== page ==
Moore provides Bening some competition with Jules, who has a little-girl-lost quality to her. Moore is at her best playing wounded, rudderless women. Jules loves her wife and her kids, but her feelings of failure as a provider cloud her judgment. She projects them onto Nic, interpreting her comments as digs. Jules’ lack of identity leads her to make idiotic, rash choices and hurt the people she loves. This is what makes us human, and Cholodenko’s treatment of it is what makes “The Kids Are All Right” one of the best films of 2010.

Grade: A

Fey and Carell are a comedy dream team in “Date Night”

People who steal dinner reservations (Tina Fey, Steve Carell) have to use the payphone that smells like urine.

Just as the trailers promise, Phil and Claire Foster (Steve Carell, Tina Fey) spend a lot of time in “Date Night” shrieking and dishevelled, running around like (nicely dressed) headless chickens. But we all know that underneath those layers of ironic normalcy they’ve been waiting years for something this exciting to happen, something to shake them out of their two-car, two-job, two-kid coma. Neither one had the energy to concoct an adventure themselves. All they needed was a movie to do it for them.

This is ground zero of why “Date Night” is such a pointlessly entertaining romp: It makes perfect sense that Phil and Claire’s situation makes no sense. Phil and Claire are nice, overexerted suburbanites who have lost their spark to jobs and kids, and why would they get wrapped up in this kind of tomfoolery if it wasn’t a plot contrivance? Shawn Levy’s “Date Night” requires only that Fey and Carell play along, sell their chagrin at these outrageous circumstances and, at the end, give in/enjoy the adrenaline rush of it all and be a little changed — for the better – by the whole experience. This plot has been done umpteen-thousand times, but it has not been done by Tina Fey and Steve Carell, which makes all the difference. They have the right look, the right romatic and comedy chemistry, the right comic timing (their invented stories about other diners are invaluable). They are the key. Without them, “Date Night” would be just another ho-hum entry in the genre.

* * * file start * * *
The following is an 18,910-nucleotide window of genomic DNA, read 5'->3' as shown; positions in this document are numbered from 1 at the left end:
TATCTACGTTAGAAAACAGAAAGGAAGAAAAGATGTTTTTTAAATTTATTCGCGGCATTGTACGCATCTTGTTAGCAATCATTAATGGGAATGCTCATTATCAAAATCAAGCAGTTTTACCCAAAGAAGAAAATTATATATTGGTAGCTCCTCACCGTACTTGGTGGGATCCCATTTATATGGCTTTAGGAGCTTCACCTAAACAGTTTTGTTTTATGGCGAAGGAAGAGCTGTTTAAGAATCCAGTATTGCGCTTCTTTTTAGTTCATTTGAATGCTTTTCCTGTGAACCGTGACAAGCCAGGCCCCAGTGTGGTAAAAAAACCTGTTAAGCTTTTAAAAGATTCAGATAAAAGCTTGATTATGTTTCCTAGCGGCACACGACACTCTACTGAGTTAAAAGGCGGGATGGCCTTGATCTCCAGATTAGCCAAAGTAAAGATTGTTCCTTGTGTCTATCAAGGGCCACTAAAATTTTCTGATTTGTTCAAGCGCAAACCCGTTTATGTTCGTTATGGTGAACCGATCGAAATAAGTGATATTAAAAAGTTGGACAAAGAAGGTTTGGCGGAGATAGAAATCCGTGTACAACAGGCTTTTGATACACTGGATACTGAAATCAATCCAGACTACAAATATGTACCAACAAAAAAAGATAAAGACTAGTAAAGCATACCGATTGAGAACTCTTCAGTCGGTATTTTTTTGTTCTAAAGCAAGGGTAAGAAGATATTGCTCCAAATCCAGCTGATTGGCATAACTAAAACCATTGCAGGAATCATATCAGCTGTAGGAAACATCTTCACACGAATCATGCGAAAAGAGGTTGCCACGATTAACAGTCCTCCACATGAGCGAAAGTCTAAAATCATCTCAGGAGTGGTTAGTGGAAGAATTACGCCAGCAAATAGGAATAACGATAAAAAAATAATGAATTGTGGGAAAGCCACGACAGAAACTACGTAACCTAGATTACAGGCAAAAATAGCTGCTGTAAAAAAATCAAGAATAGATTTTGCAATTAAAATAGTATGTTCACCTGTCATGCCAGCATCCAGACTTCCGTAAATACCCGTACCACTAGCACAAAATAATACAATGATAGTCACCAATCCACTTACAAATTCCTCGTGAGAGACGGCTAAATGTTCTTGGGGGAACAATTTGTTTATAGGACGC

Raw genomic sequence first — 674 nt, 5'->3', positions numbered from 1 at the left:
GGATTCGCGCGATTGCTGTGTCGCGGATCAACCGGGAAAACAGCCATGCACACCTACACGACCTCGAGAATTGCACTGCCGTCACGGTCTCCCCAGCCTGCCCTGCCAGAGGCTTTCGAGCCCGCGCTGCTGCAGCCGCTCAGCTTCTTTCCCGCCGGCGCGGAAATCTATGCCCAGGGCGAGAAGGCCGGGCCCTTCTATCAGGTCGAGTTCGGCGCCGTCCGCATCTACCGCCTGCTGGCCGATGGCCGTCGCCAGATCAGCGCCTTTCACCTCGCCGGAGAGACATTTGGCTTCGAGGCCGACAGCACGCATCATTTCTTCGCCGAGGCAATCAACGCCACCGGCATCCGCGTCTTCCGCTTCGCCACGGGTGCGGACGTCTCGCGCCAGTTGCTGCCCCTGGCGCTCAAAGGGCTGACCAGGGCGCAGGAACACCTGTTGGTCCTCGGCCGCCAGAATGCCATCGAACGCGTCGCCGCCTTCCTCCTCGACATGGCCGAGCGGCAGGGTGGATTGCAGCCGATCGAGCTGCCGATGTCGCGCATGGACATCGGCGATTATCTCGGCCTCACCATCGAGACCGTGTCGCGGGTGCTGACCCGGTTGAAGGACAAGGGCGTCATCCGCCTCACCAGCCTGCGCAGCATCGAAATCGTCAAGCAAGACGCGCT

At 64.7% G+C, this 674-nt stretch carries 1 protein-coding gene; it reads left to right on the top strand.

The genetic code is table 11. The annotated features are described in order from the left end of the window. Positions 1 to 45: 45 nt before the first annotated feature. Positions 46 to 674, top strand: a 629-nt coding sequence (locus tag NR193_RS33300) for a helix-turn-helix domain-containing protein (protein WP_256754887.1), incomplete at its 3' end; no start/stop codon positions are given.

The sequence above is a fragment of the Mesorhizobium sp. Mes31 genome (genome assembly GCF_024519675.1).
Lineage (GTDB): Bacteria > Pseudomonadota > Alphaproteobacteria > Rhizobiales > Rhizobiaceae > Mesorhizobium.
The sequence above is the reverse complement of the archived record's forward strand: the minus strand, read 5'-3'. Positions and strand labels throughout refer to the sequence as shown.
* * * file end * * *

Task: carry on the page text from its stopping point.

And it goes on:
Levy wastes little time painting a portrait of suburban life, possibly because he knows there’s no need; this is been-there, done-that territory. Phil and Claire are the definition of respectable married people. He is a tax man who quietly urges his clients to invest their $600 refund instead of blowing it on a trip to Spain so they can “do it on the beach”; she is a real estate agent who lies about how close her houses are to New York City. They see each other mornings and nights, where Claire putting on her dental Night Guard is code for “nobody’s having sex in this bed tonight.” Two jobs and two kids and him never closing any drawer ever have muted their spark. Adventure takes over when Phil and Claire, at a high-falutin’ NYC restaurant, steal the Tripplehorns’ (James Franco, Mila Kunis) reservation. (This becomes a running gag that loses only a little steam by the conclusion.) This is worse than stealing someone else’s reservation because the Tripplehorns are in cahoots with a meanie mobster (Ray Liotta as Ray Liotta), two dirty cops (Jimmi Simpson, Common) and the DA (William Fichtner), a man who cannot resist a lap dance.